With a counselor, therapist, psychologist, trained friend, or even a small reminder to literally choose to be positive; I can get GPS instructions for which way to start walking.

So, what am I waiting for? Honestly, I’m waiting for it to be easier. I’m waiting for the ‘right’ motivation. I’m probably waiting for the chocolate to kick in.

But I have a list. I have a goal. I want to Keep Fighting instead of keep bending over backwards and feeling worthless.

So, let’s do this thing. Who’s with me?

Photo Credit:
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Siavash Ghanbari
Philipp Wüthrich
Gabriela Braga

©2019 Chelsea Owens

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The Dark Side of Social Media

We live in a society today that is ruled by technology. We have access to so much more than we did ten years ago. There are a number of ways for us to stay connected these days thanks to social media. Social media can be both a blessing and a curse. There are times when social media can get toxic and bad for your mental health.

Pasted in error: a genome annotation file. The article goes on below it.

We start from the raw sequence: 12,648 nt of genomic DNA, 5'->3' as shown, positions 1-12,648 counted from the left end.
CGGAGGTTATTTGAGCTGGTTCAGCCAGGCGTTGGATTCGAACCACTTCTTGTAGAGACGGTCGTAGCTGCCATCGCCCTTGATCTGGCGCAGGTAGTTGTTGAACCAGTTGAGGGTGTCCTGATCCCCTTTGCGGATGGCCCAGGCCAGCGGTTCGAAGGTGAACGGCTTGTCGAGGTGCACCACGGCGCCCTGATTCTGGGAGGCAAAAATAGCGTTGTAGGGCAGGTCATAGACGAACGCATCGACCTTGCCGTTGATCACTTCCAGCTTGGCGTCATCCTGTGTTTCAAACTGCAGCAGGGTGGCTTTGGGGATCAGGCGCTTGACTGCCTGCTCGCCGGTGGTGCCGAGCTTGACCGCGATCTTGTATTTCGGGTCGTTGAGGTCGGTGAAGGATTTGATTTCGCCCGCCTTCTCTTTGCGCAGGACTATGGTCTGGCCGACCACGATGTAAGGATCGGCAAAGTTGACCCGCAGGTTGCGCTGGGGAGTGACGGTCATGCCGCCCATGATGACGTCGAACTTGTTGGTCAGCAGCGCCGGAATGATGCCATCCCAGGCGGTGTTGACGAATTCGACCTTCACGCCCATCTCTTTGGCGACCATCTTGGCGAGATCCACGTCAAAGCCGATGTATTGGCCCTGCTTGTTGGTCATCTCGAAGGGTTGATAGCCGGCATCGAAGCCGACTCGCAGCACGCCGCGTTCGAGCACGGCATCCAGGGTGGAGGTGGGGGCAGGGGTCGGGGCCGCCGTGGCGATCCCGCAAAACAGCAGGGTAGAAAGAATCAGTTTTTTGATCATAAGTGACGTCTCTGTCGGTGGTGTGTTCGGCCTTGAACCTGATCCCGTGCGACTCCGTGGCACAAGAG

Living with a mental illness, I’ve found at times that social media has been toxic for myself. When I find myself feeling negative towards social media or I start being overly self critical; I know it’s time for me to take a breather from social media. While there are many positives for having social media, there are also some negative aspects to it.

 

Social media has been a blessing for staying connected with family and friends across the globe. It’s great being able to stay connected with those in your life who you don’t get to see as often as you would like. I love scrolling my feed seeing pictures of my family and friends enjoying their lives. Social media has been an incredible tool for staying connected with those in your life.